As a result of the communication from Shineworld, U-States (by its agent, Primaline) 1 released the goods to Jacobs & Turner on July 15, 1997 without the surrender of the original bills of lading. There is no indication that Jacobs & Turner had waived the claimed discrepancies under the letter of credit or had paid for the goods.
U-States had no knowledge that Shineworld had assigned the original bills of lading to BII at the time U-States released the goods to Jacobs & Turner. BII did not know of Shineworld's letter instructing U-States to release the goods to Jacob & Turner until September 1997, after the goods had been released, and had not authorized the release of the goods.
BII could not recover from Shineworld because Shineworld had no ascertainable assets. BII claimed against Jacobs & Turner, which party asserted that the goods were defective, although there was a certificate from the inspector of the goods at the place of delivery that the goods were not defective. BII and Jacobs & Turner agreed that, as a settlement between them, Jacobs & Turner would pay to BII 65 percent of the goods' total agreed price, and that amount was paid.
After BII was told by U-States that Primaline had no authority to issue bills of lading as U-States' agent, BII brought an action in Hong Kong against Primaline. That action was dismissed based on evidence produced by Primaline that indicated that Primaline acted as agent for U-States. BII then sought the unpaid amount of the original contract price from U States in this case.
Alleging causes of action for breach of contract and conversion, BII asserted that U-States' delivery of the goods to Jacobs & Turner without the surrender of the original bills of lading was a misdelivery for which U-States is liable in damages to BII. BII relied on the bills of lading that were consigned “TO ORDER” and on what it deemed to be the applicable law. U-States contended that the bills of lading should be read to have permitted the delivery it made. U-States also argued that the payment from Jacobs & Turner constituted an accord and satisfaction, in effect releasing U-States from any liability.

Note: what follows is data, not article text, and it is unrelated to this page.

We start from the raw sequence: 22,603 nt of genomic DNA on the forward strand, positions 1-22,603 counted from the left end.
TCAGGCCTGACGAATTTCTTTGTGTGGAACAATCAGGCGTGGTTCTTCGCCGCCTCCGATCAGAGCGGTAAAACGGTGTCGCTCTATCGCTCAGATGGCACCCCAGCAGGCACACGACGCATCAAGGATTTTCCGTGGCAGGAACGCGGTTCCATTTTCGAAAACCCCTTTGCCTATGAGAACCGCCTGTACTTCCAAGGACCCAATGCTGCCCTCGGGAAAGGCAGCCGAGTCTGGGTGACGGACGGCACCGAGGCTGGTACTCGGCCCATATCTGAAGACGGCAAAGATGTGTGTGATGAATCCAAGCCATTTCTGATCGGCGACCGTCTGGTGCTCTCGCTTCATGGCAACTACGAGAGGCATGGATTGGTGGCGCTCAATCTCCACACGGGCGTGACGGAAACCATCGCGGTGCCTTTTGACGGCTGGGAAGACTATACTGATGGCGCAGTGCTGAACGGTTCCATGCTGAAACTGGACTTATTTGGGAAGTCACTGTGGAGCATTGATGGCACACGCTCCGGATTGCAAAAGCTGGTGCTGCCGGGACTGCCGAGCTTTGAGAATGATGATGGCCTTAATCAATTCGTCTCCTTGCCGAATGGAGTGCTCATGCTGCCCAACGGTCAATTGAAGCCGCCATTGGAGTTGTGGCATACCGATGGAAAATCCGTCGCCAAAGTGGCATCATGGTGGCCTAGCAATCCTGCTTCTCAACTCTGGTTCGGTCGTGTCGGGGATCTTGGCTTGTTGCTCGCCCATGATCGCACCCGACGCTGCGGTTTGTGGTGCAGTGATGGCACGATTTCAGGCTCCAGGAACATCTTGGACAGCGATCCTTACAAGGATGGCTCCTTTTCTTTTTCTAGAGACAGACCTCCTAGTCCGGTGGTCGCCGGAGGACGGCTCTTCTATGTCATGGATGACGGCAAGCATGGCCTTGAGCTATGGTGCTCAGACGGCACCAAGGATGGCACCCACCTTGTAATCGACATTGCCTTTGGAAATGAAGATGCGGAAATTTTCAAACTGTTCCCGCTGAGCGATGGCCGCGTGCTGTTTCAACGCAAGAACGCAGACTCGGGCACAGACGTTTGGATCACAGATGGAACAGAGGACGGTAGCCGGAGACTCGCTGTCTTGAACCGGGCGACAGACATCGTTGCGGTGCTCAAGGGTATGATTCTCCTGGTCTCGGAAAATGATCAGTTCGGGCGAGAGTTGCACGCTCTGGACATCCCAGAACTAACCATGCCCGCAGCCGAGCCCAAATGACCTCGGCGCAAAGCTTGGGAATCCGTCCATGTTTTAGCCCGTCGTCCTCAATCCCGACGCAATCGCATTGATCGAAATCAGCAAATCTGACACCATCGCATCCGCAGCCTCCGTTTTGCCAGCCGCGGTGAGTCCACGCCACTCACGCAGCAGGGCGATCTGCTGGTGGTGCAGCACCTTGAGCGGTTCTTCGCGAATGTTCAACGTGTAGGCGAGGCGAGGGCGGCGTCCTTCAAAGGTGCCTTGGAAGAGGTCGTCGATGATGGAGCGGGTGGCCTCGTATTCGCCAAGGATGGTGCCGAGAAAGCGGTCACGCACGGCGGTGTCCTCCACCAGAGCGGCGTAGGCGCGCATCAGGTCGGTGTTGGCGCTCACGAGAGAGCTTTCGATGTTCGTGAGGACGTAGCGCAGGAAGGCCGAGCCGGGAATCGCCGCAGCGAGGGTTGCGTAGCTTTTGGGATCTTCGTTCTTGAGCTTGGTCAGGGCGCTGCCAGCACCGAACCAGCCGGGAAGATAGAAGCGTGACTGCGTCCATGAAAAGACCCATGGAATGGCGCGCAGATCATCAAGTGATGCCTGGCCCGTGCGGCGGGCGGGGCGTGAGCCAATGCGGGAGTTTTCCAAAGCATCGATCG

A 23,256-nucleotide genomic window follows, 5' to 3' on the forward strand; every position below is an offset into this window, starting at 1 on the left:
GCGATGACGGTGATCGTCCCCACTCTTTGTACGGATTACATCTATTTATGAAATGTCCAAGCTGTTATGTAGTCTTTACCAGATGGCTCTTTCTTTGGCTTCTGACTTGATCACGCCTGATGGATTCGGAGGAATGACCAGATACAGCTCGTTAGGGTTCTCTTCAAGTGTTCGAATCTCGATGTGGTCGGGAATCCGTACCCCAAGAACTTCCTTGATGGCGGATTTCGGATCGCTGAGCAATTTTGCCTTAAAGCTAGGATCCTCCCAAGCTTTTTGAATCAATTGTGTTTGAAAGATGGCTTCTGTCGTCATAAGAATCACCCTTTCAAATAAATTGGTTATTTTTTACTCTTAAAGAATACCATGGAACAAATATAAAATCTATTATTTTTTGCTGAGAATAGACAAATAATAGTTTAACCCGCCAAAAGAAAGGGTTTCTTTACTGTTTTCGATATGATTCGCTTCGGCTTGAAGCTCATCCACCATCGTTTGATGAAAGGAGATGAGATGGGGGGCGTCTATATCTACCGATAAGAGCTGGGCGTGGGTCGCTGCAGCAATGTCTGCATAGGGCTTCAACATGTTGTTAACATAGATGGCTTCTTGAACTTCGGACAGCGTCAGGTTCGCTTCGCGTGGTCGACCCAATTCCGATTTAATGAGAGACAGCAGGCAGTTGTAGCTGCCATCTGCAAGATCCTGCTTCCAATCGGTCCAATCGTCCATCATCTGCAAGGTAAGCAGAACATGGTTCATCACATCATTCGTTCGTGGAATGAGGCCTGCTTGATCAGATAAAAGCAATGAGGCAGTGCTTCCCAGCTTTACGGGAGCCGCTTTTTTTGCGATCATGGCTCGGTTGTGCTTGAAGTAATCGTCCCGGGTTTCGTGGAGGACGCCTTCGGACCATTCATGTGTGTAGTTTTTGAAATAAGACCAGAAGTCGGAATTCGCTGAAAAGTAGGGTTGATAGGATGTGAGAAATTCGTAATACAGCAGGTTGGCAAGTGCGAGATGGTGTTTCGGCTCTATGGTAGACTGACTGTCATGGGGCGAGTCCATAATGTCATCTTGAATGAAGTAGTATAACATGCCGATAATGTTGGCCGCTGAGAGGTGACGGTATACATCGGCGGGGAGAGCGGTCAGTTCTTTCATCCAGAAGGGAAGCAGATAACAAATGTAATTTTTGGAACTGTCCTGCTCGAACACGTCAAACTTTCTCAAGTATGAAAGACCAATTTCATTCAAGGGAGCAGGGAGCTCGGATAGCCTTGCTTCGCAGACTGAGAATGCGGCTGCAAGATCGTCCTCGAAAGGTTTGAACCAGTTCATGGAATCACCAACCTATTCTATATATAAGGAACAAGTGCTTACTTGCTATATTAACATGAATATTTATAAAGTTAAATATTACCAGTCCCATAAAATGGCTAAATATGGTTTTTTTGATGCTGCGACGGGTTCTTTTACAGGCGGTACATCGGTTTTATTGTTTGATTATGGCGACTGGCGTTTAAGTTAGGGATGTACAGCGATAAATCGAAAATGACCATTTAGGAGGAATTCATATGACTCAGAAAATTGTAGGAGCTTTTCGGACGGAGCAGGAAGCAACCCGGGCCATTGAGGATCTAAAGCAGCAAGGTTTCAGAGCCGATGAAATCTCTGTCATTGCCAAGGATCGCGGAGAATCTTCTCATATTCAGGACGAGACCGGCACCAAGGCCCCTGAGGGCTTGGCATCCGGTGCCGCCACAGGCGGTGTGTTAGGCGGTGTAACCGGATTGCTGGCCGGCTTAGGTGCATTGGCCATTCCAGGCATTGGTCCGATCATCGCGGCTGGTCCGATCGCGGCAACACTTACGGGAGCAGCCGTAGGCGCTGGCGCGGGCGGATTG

The trial court found that Primaline acted as agent for defendant U-States (U-States concedes this on appeal), that Primaline-and therefore U-States-misdelivered the goods, that BII made proper efforts to mitigate its damages, and that therefore the unpaid portion of the obligation was not extinguished. The trial court rendered a judgment in favor of the plaintiff for the unpaid amount, plus costs and attorneys' fees.
U-States appeals from the judgment.
On appeal, U-States argues that it is not liable to BII for delivering the goods to Jacobs & Turner without requiring surrender of the original bills of lading because the bills of lading should be interpreted to give U-States the option to require or not require such surrender without liability to the holder of the original bills of lading. U-States also argues that BII's acceptance from Jacobs & Turner of 65 percent of the agreed price of the goods constituted an accord and satisfaction and extinguished any obligation for the unpaid portion of the agreed price.
The judgment of the trial court is presumed correct. (Denham v. Superior Court (1970) 2 Cal.3d 557, 564, 86 Cal.Rptr. 65, 468 P.2d 193.) Where, as here, the findings were waived, we assume that the court found all facts necessary to support the judgment. (Tusher v. Gabrielsen (1998) 68 Cal.App.4th 131, 140, 80 Cal.Rptr.2d 126.) To the extent there is any disputed factual issue, we determine whether the trial court's determination is supported by substantial evidence. (Winograd v. American Broadcasting Co. (1998) 68 Cal.App.4th 624, 632, 80 Cal.Rptr.2d 378.) When the trial court's determination is not based on conflicting evidence, we are confronted with questions of law that we review independently. (Ghirardo v. Antonioli (1994) 8 Cal.4th 791, 799, 35 Cal.Rptr.2d 418, 883 P.2d 960.)